There were quite a few updates in the airline space over the past week with key players like Delta Air Lines (DAL – Free Report) , Southwest Airlines (LUV – Free Report) and United Continental Holdings (UAL – Free Report) unveiling their respective traffic numbers for December 2017. More than the traffic reports, focus was on the projections for the fourth quarter.
While Delta increased its guidance for non-fuel unit costs mainly owing to the power outage at the Atlanta airport, United Continental provided an improved outlook for passenger revenue per available seat miles (PRASM: a key measure of unit revenue). In fact, stronger yields and better close-in demand contributed to United Continental’s improved outlook. Delta will kick off the fourth-quarter earnings season for the airline space on Jan 11.
On the non-traffic front, airlines were laid low by another winter storm — Grayson. As a result, the key airline players like United Continental and JetBlue Airways (JBLU – Free Report) had to cancel multiple flights.
(Read the last Airline Stock Roundup for Jan 3, 2018).
Recap of the Past Week’s Most Important Stories
1. At Delta, consolidated traffic — measured in revenue passenger miles (RPMs) — came in at 16.73 billion, down 0.4% year over year. Consolidated capacity (or available seat miles/ASMs) inched up 0.9% to 19.87 billion on a year-over-year basis. Consolidated load factor or percentage of seats filled by passengers fell 110 basis points to 84.2%.
The company now anticipates fourth-quarter non-fuel unit costs including profit sharing to be up approximately 5.5% (previous view was in the range of 5-5.5%) (Read more: Delta Reports Dismal December Traffic, Raises Q4 Costs View).
2. On Jan 4, airline operations were severely disrupted as Grayson wreaked havoc. The storm battered the East Coast, causing heavy snowfall accompanied by wind gusts in excess of 50 mph in the affected areas. With the storm disrupting normal life, it is of little wonder that travel plans were thrown haywire (Read more: Grayson Disrupts Airline Operations, What’s on the Radar?).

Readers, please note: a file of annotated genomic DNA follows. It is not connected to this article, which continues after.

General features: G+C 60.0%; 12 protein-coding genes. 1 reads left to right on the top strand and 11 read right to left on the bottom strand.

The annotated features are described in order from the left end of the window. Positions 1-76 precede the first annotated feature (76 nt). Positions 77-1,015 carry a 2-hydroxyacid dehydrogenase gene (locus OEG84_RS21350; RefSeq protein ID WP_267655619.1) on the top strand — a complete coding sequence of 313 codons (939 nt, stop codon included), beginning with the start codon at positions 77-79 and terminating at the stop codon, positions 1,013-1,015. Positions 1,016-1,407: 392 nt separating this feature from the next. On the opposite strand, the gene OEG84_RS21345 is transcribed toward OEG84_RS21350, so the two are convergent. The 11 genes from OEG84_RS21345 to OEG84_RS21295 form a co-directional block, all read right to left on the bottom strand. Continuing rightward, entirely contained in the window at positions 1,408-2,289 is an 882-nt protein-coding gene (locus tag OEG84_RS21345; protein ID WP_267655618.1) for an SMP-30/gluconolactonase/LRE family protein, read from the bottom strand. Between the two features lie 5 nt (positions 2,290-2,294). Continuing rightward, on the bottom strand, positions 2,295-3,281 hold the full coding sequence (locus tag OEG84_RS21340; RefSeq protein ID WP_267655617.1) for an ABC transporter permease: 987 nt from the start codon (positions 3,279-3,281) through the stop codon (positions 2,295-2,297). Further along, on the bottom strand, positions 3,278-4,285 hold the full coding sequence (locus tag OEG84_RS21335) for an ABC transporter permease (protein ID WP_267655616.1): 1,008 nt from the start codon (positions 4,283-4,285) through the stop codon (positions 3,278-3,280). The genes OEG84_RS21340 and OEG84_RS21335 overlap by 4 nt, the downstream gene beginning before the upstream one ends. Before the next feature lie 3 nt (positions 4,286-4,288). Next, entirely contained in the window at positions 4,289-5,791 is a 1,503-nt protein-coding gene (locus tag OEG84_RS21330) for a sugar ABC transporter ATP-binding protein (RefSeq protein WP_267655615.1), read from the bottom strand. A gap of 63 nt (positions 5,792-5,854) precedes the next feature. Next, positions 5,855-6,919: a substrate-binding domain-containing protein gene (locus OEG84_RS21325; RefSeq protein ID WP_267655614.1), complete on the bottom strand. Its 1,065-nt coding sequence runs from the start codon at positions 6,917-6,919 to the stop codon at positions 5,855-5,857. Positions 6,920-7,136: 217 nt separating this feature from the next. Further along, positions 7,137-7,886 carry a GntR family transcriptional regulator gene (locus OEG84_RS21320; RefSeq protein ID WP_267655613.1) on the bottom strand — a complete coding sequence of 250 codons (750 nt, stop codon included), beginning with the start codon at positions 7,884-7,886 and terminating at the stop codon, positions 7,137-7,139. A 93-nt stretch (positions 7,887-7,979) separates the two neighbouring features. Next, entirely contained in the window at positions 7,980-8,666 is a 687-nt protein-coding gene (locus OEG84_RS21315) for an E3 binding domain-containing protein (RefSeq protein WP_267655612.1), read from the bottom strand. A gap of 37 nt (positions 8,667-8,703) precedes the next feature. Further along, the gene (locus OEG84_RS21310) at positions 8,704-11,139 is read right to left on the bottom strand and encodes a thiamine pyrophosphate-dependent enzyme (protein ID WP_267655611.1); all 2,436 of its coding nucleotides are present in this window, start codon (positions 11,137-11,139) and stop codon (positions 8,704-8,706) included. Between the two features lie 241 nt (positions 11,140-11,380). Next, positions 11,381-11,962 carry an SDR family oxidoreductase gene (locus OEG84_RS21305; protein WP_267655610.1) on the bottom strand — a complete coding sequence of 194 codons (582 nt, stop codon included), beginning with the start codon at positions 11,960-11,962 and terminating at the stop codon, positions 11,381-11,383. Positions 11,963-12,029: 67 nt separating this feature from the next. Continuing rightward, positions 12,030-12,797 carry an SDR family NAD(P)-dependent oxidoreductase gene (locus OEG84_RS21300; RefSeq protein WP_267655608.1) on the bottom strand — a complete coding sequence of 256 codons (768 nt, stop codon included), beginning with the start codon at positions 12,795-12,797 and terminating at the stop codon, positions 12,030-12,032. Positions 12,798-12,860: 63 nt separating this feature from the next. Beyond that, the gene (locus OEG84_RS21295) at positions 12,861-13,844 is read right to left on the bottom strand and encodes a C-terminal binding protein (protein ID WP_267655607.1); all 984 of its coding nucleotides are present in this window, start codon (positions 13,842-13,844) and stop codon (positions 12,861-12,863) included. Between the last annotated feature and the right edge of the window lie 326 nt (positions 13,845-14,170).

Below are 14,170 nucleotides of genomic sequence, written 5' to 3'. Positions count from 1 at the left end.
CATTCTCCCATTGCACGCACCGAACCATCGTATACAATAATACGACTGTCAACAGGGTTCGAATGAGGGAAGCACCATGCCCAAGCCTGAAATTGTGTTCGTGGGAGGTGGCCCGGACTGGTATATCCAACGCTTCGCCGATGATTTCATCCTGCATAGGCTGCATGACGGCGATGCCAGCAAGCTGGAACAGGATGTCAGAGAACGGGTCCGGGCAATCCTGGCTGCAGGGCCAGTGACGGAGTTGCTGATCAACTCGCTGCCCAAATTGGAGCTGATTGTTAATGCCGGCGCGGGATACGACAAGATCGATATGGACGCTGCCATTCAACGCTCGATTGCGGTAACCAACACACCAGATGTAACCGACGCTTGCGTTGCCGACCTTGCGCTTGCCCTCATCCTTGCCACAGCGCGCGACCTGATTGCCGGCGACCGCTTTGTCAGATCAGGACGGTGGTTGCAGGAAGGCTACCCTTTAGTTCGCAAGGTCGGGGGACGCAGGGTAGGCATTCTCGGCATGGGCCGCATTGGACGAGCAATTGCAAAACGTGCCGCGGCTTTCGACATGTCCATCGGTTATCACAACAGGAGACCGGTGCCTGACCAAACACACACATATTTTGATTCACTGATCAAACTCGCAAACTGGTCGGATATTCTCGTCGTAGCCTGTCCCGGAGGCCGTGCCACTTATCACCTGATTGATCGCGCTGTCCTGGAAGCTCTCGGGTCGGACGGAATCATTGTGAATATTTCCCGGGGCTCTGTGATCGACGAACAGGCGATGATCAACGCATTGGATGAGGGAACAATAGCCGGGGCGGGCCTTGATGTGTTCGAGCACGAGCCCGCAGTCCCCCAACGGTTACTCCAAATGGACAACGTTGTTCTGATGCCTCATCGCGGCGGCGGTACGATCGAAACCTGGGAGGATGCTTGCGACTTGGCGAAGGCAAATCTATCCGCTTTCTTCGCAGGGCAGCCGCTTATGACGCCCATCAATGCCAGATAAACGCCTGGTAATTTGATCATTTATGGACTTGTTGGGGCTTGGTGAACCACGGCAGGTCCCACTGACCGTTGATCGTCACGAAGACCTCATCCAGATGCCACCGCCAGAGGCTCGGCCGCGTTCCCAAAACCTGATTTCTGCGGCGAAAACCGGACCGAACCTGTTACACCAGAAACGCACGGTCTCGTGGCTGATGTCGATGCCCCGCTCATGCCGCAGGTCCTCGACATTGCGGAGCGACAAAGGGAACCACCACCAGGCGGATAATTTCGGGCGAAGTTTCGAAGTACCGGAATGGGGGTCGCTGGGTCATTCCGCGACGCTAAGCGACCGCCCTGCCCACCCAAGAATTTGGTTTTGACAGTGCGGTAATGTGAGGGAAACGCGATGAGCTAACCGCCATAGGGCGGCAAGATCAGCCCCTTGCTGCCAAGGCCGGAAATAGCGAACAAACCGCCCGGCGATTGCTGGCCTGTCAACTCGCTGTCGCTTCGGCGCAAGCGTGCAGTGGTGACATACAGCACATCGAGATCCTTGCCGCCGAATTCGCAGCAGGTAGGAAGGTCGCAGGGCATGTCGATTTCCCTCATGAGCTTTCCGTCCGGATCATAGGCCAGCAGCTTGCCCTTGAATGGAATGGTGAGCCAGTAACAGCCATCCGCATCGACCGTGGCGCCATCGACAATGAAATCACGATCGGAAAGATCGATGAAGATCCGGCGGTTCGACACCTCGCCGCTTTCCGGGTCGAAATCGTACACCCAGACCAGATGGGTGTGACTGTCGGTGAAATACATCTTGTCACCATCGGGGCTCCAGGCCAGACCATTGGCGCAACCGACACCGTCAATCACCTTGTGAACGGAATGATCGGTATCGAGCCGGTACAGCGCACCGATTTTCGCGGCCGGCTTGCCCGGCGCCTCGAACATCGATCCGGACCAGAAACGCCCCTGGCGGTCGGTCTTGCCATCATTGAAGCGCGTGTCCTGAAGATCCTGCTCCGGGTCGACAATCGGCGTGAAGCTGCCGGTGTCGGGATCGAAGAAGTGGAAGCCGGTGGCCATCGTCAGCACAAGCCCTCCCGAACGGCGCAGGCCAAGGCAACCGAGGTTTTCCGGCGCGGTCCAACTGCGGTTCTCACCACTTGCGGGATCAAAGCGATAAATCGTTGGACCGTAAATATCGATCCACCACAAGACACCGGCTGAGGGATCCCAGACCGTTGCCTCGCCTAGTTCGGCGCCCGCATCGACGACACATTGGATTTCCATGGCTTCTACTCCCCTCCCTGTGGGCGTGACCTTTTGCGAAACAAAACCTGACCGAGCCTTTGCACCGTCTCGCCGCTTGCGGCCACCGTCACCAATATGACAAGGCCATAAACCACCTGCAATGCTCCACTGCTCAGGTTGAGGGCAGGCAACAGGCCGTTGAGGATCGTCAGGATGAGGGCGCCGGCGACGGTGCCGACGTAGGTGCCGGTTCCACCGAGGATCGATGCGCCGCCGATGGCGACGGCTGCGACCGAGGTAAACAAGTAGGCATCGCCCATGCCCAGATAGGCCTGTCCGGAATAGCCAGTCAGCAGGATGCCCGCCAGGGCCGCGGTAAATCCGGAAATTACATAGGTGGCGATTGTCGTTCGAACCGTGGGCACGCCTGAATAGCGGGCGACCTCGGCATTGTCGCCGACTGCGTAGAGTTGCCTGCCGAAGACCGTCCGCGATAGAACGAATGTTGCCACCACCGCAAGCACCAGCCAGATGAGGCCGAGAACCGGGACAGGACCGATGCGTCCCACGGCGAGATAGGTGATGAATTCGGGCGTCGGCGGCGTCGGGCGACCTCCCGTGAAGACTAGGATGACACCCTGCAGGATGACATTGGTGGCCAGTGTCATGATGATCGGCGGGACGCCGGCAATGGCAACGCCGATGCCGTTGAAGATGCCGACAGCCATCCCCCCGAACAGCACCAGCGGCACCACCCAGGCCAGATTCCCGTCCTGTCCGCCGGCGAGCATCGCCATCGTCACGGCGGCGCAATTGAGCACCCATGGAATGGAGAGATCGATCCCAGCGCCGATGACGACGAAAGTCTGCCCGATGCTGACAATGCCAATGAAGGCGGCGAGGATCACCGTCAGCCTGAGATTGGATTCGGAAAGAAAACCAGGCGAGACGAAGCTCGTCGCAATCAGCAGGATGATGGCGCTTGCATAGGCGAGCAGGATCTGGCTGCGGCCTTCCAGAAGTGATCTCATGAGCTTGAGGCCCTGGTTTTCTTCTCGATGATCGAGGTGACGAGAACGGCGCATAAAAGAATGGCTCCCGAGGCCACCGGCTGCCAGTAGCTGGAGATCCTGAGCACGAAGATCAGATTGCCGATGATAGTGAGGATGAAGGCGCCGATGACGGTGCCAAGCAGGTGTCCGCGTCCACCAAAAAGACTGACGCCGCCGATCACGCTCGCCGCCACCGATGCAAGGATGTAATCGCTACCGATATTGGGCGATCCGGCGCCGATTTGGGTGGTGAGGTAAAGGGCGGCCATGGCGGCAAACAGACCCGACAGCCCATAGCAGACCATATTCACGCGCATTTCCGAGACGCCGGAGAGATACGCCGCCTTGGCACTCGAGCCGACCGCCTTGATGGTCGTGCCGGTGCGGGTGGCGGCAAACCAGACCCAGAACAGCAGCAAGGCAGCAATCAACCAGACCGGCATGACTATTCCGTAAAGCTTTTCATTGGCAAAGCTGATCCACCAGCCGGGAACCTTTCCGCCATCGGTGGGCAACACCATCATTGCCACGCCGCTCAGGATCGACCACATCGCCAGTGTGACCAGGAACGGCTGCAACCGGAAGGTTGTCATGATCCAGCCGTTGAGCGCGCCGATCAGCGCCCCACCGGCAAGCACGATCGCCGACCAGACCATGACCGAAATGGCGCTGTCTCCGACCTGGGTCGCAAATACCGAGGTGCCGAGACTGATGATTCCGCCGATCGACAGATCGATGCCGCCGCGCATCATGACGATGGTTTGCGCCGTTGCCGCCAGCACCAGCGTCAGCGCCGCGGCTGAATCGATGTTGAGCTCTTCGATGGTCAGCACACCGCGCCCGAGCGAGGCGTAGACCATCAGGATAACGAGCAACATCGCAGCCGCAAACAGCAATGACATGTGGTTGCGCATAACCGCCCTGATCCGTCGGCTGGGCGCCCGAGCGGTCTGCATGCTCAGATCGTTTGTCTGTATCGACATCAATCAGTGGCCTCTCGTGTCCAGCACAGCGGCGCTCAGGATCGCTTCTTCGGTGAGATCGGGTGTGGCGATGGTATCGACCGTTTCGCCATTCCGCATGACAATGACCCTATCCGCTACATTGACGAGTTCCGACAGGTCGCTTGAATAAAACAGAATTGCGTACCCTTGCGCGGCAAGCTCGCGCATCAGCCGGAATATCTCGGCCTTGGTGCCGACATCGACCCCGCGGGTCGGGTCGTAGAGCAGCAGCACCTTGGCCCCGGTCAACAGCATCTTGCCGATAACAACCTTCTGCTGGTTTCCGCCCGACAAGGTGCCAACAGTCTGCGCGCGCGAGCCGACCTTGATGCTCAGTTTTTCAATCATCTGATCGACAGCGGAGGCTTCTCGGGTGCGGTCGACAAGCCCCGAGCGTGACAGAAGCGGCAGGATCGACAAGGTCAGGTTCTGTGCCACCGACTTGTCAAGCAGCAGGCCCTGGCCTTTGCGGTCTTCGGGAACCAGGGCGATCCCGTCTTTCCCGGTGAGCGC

3. At Southwest Airlines, RPMs increased 2.6% year over year to 10.71 billion in December. Meanwhile, ASMs climbed 1.8% to 12.87 billion. Load factor improved 70 basis points to 83.3% in the same month as traffic growth outpaced capacity expansion. The company still expects fourth-quarter operating revenues per ASM (RASM) to increase between 1% and 2%.
Southwest Airlines carries a Zacks Rank #3 (Hold). You can see the complete list of today’s Zacks #1 Rank (Strong Buy) stocks here.
4. At United Continental, RPMs increased 2.7% while ASMs expanded 3.7% in December. Load factor declined 80 basis points to 82.3% in the same month as traffic growth was outpaced by capacity expansion. The company now expects fourth-quarter PRASM to be flat year over year (previous guidance had projected the metric in the band of down 2% to flat).
Pre-tax margin (adjusted) is expected between 6% and 7% (previous guidance had projected the metric in the band of 3% to 5%). Non-fuel unit costs (excluding profit sharing) is now projected to grow between 1.5% and 2% (previous guidance had projected the metric to grow in the band of 2.5% to 3.5%). Fuel cost per gallon is now projected to be $1.91 (earlier guidance: $1.8 to $1.85)
5. Traffic at GOL Linhas (GOL – Free Report) increased 8.2% in December. On a year-over-year basis, consolidated capacity expanded 5.5%. Capacity improved 4.5% and 14.5% on the domestic and international fronts respectively. Consolidated load factor improved 200 basis points to 81% in the month as traffic growth outpaced capacity expansion.
6. Hawaiian Holdings’ (HA – Free Report) wholly owned subsidiary, Hawaiian Airlines, reported impressive traffic figures for December. RPMs increased 3.9% while ASMs expanded 3.5%. Also, load factor improved 30 basis points to 84.4% as traffic growth outweighed capacity expansion (Read more: Hawaiian Holdings’ December Traffic Robust, Guidance Revised).
The following table shows the price movement of the major airline players over the past week and during the last six months.
The table above shows that majority of the airline stocks traded in the red over the past week. Consequently, the NYSE ARCA Airline Index declined 1.5% to $115.03.
Over the course of six months, the NYSE ARCA Airline Index depreciated 4.1%, despite impressive gains at Latin American carrier GOL Linhas (80.8%). Shares of Alaska Air Group (ALK – Free Report) depreciated the most (24.1%) over the period.
What’s Next in the Airline Space?
Investors will keenly await Delta’s fourth-quarter earnings report tomorrow. Few other December traffic reports are also expected in the coming days.
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